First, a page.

Knowing how to clean a cast iron skillet the right way will help to ensure this essential cook’s companion lasts for many years to come. Indeed, skillets are often passed down from one generation to the next, bearing testament to their durability and performance. This advice will also work for other cast iron pans with an exposed surface.
See: How to clean cast iron – remove rust, reseason and refinish
A cast iron skillet is a versatile pan that can be used for cooking everything from pancakes and omelettes to meat and vegetables. 'Cast iron skillets and pans are excellent for cooking as they heat food evenly whether on the stove or in the oven. If you buy a good quality one and look after it well, it can last you for life,' says James Devonshire, head of the Cookery School at Daylesford.
As long as your skillet is properly seasoned – using oil and heat – it will be the ideal non-stick cooking surface and seal food beautifully. However, while it is desirable to build up the pan's seasoning over time, over-zealous cleaning can easily strip it.
‘If you want amazing flavors for your steaks and roasted vegetables, take a “less is more” approach when cleaning a cast iron skillet,’ says James Robinson, Judge and Stellar product manager at Horwood, a heritage kitchenware specialist. ‘This will allow for residual flavors to build and give a desirable seasoned, chargrilled flavor.’
See: Best non-stick frying pans – top pans for cooking fish, eggs, vegetables and more
What is the easiest way to clean a cast iron skillet?
There are differing opinions on how to clean a cast iron skillet, which can leave you feeling confused.
Some chefs even swear it’s best never to 'clean' them at all. 'Rather than washing, I recommend you wipe out any residue, rinse with hot water, dry with a soft cloth and oil it,' says Daylesford's Devonshire. 'The only time you can use washing up liquid is before first use or before seasoning.'
‘Soap can dry out the iron; you want to keep the moisture of the oil in the iron because that’s what makes it naturally non-stick,’ adds Viola Torneport, store and online manager at Swedish cast iron cookware expert Skeppshults.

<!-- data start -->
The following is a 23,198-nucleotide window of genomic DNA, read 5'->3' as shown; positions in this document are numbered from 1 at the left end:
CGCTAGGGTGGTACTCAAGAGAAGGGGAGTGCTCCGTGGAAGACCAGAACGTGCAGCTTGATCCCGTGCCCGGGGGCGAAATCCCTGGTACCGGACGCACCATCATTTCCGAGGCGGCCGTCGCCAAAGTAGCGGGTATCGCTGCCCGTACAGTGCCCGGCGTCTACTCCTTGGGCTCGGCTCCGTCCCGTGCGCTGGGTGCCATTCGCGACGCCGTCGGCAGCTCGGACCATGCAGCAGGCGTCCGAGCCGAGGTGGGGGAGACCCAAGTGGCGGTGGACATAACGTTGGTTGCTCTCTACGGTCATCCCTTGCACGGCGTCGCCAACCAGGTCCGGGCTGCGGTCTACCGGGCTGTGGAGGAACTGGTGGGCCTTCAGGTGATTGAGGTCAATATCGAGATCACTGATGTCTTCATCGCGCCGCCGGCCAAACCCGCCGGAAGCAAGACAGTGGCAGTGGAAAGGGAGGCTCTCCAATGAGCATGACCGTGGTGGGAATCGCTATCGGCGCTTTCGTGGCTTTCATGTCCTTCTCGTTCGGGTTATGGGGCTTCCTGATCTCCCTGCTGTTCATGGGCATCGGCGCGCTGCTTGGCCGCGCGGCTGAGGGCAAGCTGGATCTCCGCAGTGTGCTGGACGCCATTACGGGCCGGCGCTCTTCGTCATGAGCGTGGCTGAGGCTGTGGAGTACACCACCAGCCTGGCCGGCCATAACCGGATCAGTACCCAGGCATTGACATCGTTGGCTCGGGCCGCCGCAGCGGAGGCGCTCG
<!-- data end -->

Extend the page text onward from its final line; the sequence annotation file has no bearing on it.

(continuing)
However, Paul Bough, resident chef at renowned French cast iron cookware brand Staub, believes washing the skillet in a bowl of hot, soapy water won’t do any harm – although it’s best not to overdo the soap unless you plan on reseasoning.
‘For stubborn food that is baked on, soak the cast iron skillet once it has cooled, then wash with soapy water before rinsing,’ he says. ‘Don’t use a scouring pad or metal scrapers to clean your cast iron skillet, though, as these can be too harsh. Instead, use a soft sponge or cloth.’
One thing all the experts agree on, is to never wash a cast iron skillet in the dishwasher, as it will strip the surface seasoning.
You also need to be careful not to immerse a hot pan into cold water. ‘Never shock cast iron by taking it from a hot temperature to cold,’ says Bough. ‘And don't take it from cold to hot too quickly, either – always heat cast iron slowly at first.’
After rinsing, wipe the skillet with a towel and then dry it on a low heat on the stove. ‘Never leave a cast iron skillet to air dry as the water will dry out the iron,’ says Torneport.
‘To avoid any rusting, and ensure your cast iron skillet is always ready for action, you can regularly coat-brush it with vegetable oil,’ adds Robinson.
See: Cleaning tips – our essential guide to keeping your home spotless
How do you deep clean a cast iron skillet?
You should deep clean a cast iron skillet when food has become badly burned on the surface. ‘Soak in hot, soapy water and use a plastic brush to scrub thoroughly, then dry thoroughly,’ says Horwood's Robinson. ‘Reseasoning is then essential.’
When soaking, check on the skillet regularly and do not leave immersed in water overnight.
‘If soaking hasn’t worked, then simmer gently with bicarbonate of soda dissolved in warm water,’ adds Staub's Bough. ‘Once cooled, rinse and wash with soapy water.’
When scrubbing your skillet, be careful of damaging the sink or worksurface underneath – place on top of an old towel to avoid scratching.
How to clean a cast iron skillet with salt